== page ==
Liliana Ursu
The Sand of Olimp


I am translating the poems of George Szirtes
on a skittish afternoon in early May.
Near my feet, a kitten, its eyes just opened,
wobbles its first steps.
The shadow of the flowering raspberry canes
creeps slowly along my leg
while somebody strides triumphantly
across my shadow,
somebody from the past.
 
On the white table in the garden, my eyeglasses,
a dictionary, Cavafy, The Bestiary of Helen Dunmore,
The Lives and Works of the Great Saints.
 
I open the big, brightly colored umbrella.
At the moment I translate the last lines,
about the accordion player and the blind intellectual,
with the closing phrase, “Be wise, be good.”
Evening falls. I shut the umbrella.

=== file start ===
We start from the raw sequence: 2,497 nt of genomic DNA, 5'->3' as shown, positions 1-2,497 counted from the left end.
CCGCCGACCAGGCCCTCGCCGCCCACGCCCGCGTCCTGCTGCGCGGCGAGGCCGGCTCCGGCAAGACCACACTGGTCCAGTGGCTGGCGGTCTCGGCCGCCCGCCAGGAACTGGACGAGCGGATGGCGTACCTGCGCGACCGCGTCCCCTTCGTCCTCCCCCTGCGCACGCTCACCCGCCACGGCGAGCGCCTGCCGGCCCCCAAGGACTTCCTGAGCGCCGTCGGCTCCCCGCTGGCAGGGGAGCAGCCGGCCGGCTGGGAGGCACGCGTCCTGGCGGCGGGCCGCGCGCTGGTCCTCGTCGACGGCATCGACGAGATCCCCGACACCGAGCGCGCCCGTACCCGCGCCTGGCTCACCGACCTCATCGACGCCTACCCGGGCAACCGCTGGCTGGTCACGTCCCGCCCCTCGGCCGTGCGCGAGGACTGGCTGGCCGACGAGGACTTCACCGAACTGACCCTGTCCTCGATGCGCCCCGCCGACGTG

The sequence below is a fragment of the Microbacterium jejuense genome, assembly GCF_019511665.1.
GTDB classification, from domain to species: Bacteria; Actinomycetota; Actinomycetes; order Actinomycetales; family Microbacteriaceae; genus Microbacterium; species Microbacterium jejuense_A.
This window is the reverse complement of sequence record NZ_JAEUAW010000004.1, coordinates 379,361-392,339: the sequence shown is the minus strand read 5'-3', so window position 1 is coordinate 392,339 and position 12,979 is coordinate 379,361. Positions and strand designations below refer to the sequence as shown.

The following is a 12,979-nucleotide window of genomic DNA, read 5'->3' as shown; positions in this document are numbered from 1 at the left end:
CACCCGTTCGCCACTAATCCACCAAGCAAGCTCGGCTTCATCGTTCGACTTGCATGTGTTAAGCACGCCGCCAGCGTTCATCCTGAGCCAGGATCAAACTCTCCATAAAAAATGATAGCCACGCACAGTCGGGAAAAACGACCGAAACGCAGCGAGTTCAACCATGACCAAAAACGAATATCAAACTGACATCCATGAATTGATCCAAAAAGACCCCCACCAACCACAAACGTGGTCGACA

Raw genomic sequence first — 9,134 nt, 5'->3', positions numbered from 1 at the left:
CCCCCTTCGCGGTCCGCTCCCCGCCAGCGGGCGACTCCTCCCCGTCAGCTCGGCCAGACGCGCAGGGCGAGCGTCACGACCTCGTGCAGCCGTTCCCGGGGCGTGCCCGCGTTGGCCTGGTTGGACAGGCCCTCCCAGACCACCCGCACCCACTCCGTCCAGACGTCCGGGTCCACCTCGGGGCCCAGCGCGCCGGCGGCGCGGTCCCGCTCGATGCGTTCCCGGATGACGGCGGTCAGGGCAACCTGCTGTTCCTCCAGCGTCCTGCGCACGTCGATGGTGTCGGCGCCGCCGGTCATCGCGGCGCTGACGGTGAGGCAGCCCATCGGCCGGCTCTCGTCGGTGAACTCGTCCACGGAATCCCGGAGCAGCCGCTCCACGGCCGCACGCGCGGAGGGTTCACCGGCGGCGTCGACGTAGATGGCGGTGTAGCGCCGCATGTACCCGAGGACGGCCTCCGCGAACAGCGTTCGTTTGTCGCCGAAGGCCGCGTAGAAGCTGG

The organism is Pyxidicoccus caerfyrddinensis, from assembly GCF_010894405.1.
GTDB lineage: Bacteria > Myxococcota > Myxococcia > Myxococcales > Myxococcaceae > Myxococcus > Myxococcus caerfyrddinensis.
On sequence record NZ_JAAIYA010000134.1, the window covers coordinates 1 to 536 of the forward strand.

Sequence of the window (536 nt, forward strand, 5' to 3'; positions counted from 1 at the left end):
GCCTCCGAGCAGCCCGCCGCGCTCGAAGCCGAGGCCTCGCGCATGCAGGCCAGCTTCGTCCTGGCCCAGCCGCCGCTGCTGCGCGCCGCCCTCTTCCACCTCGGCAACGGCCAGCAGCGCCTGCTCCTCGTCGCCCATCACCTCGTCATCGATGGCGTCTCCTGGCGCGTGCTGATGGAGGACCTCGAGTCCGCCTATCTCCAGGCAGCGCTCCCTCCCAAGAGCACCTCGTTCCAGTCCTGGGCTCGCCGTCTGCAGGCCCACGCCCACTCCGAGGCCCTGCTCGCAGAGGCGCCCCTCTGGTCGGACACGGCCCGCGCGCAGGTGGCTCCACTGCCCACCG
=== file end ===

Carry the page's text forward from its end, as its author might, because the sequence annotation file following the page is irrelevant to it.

Suddenly, everything is salted with fine sand,
touched by the beach and by the sea, wintered together
there in the folds of my umbrella.
Now they sift onto this May freshness,
over the finale of my day—ethereal, beatific,
as if an angel unfurled its wings.




A Path to the Sea, or the Letter A


In the morning all things in their place:
first the heart, next the coffee
steaming in its white cup, the roses
baptized with dew from the May sky—
and now the shadow of a fleeting thought
which, for such a long time,
has been circling me.
 
Without a whisper it alights
on my welcoming page, like sand
to a shore scrubbed by the sea—one moment
enriched, the next
impoverished.
 
Freed of my life,
the poem takes my place
in the garden
near a small secret door
opening onto the sea.
 
All things in their place. Yet nothing
what it was.




- Translated from Romanian by the poet, Adam J. Sorkin and Tess Gallagher